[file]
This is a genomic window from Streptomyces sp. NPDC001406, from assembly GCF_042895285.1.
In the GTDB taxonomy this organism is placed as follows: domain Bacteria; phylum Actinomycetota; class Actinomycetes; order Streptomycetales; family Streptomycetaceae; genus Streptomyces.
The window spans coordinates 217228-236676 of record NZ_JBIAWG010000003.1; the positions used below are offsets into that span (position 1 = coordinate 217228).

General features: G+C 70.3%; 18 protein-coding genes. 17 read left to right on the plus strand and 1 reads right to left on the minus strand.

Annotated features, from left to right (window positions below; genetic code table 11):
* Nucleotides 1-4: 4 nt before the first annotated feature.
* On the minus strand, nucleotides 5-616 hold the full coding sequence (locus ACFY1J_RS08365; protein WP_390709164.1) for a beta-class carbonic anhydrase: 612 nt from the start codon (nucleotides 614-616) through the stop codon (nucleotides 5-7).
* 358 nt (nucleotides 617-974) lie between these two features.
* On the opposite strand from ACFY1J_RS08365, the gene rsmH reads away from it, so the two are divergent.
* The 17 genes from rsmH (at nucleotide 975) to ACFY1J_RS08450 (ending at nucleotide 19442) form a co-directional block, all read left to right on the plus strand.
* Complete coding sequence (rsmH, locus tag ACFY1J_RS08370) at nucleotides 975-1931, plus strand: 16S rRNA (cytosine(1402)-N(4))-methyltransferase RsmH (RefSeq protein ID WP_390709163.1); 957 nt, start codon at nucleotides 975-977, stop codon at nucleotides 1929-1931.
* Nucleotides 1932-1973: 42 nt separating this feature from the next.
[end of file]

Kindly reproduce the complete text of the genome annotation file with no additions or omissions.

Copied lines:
This is a genomic window from Streptomyces sp. NPDC001406, from assembly GCF_042895285.1.
In the GTDB taxonomy this organism is placed as follows: domain Bacteria; phylum Actinomycetota; class Actinomycetes; order Streptomycetales; family Streptomycetaceae; genus Streptomyces.
The window spans coordinates 217228-236676 of record NZ_JBIAWG010000003.1; the positions used below are offsets into that span (position 1 = coordinate 217228).

General features: G+C 70.3%; 18 protein-coding genes. 17 read left to right on the plus strand and 1 reads right to left on the minus strand.

Annotated features, from left to right (window positions below; genetic code table 11):
* Nucleotides 1-4: 4 nt before the first annotated feature.
* On the minus strand, nucleotides 5-616 hold the full coding sequence (locus ACFY1J_RS08365; protein WP_390709164.1) for a beta-class carbonic anhydrase: 612 nt from the start codon (nucleotides 614-616) through the stop codon (nucleotides 5-7).
* 358 nt (nucleotides 617-974) lie between these two features.
* On the opposite strand from ACFY1J_RS08365, the gene rsmH reads away from it, so the two are divergent.
* The 17 genes from rsmH (at nucleotide 975) to ACFY1J_RS08450 (ending at nucleotide 19442) form a co-directional block, all read left to right on the plus strand.
* Complete coding sequence (rsmH, locus tag ACFY1J_RS08370) at nucleotides 975-1931, plus strand: 16S rRNA (cytosine(1402)-N(4))-methyltransferase RsmH (RefSeq protein ID WP_390709163.1); 957 nt, start codon at nucleotides 975-977, stop codon at nucleotides 1929-1931.
* Nucleotides 1932-1973: 42 nt separating this feature from the next.